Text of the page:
The early 1970s were all about decorating your favorite jeans and denim jacket, to make these pieces truly yours and a reflection of your personality and your art. In 1973, Levi Strauss & Co. decided to have fun with this concept and launched the “Levi’s® Denim Art Contest.”
Consumers were invited to send slides of their beaded, sequined, embroidered and otherwise embellished Levi’s® jeans and jackets. A blue ribbon panel of judges looked over the slides: this group included famed designer Rudy Gernreich, photographer Imogen Cunningham, famed artist and musician Alicia Bay Laurel, and Baron Wolman, who was Rolling Stone magazine’s first photographer.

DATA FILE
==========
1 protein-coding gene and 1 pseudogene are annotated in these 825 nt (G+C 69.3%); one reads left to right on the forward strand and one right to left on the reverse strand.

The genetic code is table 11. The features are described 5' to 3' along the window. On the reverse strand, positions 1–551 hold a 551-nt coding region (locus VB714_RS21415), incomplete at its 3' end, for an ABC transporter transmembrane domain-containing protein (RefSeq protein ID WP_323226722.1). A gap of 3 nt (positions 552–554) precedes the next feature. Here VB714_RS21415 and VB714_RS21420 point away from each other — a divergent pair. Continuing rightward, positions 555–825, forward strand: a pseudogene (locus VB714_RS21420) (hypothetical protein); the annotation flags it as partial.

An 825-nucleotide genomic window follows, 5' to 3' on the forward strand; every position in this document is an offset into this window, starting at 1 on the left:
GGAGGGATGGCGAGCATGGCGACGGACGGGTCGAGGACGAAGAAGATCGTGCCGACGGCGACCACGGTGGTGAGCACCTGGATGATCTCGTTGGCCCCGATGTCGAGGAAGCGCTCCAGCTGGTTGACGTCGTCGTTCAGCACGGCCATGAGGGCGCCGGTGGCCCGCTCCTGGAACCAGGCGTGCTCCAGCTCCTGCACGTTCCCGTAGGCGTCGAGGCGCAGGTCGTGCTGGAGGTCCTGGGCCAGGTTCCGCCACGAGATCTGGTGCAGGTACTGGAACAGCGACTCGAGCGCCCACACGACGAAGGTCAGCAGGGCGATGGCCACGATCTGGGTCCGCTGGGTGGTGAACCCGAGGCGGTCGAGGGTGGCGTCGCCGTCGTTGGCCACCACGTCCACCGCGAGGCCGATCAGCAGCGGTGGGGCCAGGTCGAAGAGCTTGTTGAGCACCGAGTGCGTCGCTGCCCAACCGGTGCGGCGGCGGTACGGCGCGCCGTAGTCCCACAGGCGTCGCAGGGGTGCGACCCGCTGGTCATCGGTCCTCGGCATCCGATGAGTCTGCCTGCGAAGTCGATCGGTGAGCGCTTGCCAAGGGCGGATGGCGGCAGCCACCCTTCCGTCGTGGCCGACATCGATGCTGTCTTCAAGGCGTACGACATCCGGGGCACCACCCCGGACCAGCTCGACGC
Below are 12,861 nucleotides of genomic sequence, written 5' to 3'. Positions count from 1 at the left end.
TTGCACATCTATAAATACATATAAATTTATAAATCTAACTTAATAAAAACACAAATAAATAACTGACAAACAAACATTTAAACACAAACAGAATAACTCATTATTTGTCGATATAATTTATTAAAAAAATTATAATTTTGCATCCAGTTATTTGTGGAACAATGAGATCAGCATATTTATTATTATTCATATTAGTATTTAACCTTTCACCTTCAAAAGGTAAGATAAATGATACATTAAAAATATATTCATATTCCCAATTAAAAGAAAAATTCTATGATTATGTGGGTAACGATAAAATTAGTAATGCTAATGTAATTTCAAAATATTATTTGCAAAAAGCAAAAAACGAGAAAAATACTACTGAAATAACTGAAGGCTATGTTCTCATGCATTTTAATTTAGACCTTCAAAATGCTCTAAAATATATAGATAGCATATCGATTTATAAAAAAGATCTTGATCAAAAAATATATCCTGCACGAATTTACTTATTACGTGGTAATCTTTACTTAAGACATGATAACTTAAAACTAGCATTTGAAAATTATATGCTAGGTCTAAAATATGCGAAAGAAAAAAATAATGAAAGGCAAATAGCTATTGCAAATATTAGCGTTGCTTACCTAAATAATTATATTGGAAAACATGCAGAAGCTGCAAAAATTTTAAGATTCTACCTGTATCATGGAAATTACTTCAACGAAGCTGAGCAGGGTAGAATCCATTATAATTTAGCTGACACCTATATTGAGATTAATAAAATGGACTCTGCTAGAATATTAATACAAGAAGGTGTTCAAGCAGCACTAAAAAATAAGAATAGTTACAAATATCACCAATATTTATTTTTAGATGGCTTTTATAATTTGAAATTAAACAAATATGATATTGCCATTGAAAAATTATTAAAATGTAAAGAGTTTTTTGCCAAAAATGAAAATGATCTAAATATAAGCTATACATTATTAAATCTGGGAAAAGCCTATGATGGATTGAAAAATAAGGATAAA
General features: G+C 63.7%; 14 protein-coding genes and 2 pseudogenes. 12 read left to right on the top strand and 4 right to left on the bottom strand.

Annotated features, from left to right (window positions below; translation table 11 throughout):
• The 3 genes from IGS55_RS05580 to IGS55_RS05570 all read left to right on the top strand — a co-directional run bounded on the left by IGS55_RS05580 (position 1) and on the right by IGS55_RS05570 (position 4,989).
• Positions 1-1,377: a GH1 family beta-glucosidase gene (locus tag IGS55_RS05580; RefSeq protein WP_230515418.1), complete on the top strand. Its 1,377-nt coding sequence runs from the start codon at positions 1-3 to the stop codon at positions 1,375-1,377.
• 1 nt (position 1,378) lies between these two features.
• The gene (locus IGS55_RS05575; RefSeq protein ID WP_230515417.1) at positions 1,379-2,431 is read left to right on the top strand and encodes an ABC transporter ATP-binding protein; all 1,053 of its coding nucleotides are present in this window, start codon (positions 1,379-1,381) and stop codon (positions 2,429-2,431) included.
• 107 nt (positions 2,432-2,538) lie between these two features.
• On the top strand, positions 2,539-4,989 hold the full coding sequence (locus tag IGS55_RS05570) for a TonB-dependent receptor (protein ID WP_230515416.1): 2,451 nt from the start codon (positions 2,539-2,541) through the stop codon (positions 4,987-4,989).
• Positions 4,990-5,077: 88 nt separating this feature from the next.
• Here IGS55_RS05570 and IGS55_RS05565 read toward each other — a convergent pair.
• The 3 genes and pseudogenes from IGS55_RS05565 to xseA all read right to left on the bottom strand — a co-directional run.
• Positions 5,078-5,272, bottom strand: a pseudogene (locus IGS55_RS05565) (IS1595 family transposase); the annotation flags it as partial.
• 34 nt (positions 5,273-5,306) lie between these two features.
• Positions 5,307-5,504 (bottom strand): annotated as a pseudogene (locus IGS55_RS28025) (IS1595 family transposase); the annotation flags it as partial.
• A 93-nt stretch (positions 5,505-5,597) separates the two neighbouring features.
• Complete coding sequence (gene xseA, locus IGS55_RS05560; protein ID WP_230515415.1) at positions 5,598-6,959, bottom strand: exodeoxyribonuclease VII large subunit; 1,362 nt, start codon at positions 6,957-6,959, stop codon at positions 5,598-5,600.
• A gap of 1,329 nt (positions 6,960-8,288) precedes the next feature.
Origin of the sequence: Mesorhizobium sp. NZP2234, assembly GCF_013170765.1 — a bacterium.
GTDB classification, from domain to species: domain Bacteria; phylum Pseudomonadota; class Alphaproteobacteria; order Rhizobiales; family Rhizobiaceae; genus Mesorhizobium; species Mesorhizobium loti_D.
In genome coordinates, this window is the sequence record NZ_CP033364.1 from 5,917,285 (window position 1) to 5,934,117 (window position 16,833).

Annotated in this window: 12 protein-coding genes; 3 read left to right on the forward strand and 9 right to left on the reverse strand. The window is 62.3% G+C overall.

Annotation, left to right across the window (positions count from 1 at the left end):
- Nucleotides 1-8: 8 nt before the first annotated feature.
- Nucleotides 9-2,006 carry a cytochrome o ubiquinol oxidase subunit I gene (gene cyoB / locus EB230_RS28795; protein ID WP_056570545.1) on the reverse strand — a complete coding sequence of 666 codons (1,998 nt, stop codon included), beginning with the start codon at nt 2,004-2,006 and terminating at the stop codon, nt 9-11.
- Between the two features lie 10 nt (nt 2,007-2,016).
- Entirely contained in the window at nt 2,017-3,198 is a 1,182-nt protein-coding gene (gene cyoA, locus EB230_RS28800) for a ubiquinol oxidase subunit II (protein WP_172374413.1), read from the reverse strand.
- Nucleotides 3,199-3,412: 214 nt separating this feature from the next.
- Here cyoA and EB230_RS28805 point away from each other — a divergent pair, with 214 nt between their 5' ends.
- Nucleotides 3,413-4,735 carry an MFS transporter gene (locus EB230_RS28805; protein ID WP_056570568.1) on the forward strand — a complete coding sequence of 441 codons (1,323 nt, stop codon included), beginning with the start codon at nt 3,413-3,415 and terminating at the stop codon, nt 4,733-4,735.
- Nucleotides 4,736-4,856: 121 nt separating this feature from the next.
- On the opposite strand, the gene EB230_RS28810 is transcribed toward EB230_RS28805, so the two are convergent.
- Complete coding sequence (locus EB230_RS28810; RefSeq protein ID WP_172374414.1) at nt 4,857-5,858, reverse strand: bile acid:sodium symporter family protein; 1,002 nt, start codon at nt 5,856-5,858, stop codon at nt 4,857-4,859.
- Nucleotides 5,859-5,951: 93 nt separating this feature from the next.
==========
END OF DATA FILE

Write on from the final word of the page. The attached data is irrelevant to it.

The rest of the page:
A group of top winners was chosen in early 1974 and Wolman, who owned the publishing house called Squarebooks, printed up a book of all the winners. The jeans, jackets, and shirts went on display at museums all over the United States, and Levi Strauss & Co. also acquired a few pieces for its historical collections.
Take a look at these examples of wearable art from the era known as “The Me Decade.”